Once you have a Dockerfile, you can build an image from it using
The basic form of this command is:
docker build -t image-name path
If your Dockerfile isn't named
Dockerfile, you can use the
-f flag to give the name of the Dockerfile to build.
docker build -t image-name -f Dockerfile2 .
For example, to build an image named
dockerbuild-example:1.0.0 from a
Dockerfile in the current working directory:
$ ls Dockerfile Dockerfile2 $ docker build -t dockerbuild-example:1.0.0 . $ docker build -t dockerbuild-example-2:1.0.0 -f Dockerfile2 .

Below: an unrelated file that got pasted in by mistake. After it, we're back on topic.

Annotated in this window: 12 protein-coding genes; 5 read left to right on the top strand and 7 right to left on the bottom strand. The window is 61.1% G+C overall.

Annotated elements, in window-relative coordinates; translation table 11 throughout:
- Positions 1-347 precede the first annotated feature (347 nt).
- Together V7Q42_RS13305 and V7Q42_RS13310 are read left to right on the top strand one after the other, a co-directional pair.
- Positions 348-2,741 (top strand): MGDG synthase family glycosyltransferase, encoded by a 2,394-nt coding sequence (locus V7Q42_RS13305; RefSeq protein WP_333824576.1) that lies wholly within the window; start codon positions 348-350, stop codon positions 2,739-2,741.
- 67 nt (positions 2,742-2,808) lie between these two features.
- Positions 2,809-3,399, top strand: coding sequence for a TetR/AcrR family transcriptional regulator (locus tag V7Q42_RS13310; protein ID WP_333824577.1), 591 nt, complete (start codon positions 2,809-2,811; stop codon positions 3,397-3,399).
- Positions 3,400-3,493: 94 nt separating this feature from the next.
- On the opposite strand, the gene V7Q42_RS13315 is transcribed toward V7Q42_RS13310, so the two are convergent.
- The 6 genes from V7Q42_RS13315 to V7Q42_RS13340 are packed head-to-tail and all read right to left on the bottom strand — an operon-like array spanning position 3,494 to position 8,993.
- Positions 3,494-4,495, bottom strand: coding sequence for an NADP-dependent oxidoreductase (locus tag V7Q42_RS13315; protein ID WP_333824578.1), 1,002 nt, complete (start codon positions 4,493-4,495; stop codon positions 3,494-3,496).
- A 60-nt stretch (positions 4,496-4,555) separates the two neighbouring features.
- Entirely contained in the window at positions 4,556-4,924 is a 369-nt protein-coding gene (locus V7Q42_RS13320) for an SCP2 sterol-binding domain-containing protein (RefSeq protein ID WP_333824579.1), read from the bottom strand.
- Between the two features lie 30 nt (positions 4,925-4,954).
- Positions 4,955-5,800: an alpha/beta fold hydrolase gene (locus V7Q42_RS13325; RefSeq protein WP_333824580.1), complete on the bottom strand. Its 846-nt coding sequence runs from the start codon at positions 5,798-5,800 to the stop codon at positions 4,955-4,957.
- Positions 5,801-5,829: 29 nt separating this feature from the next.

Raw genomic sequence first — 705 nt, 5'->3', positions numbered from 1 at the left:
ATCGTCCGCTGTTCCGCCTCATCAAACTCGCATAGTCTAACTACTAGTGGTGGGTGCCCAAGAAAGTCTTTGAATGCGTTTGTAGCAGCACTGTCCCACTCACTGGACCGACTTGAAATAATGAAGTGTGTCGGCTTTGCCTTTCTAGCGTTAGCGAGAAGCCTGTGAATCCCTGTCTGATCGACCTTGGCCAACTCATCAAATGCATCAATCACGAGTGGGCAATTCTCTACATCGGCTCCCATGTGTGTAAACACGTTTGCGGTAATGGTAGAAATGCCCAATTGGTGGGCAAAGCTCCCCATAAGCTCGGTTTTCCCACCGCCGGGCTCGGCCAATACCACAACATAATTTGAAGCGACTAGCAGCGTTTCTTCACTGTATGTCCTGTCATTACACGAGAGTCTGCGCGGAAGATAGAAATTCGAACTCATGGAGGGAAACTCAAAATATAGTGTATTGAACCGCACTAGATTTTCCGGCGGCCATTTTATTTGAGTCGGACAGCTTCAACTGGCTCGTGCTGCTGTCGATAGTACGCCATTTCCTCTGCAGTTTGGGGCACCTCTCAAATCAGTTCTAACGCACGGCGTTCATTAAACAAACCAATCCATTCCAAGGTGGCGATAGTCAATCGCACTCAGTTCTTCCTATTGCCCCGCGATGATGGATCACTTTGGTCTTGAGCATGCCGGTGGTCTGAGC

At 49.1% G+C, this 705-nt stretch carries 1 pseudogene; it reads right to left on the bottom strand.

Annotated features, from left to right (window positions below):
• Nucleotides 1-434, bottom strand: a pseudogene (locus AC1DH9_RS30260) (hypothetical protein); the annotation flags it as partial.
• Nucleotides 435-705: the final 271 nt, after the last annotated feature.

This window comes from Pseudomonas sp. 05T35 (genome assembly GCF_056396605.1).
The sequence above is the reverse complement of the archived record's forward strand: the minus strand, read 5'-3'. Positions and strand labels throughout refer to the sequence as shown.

docker build usage documentation for more options and settings.
A common mistake is creating a Dockerfile in the user home directory (
~). This is a bad idea because during
docker build -t mytag . this message will appear for a long time:
The cause is the docker daemon trying to copy all the user's files (both the home directory and it's subdirectories). Avoid this by always specifying a directory for the Dockerfile.
.dockerignore file to the build directory is a good practice. Its syntax is similar to
.gitignore files and will make sure only wanted files and directories are uploaded as the context of the build.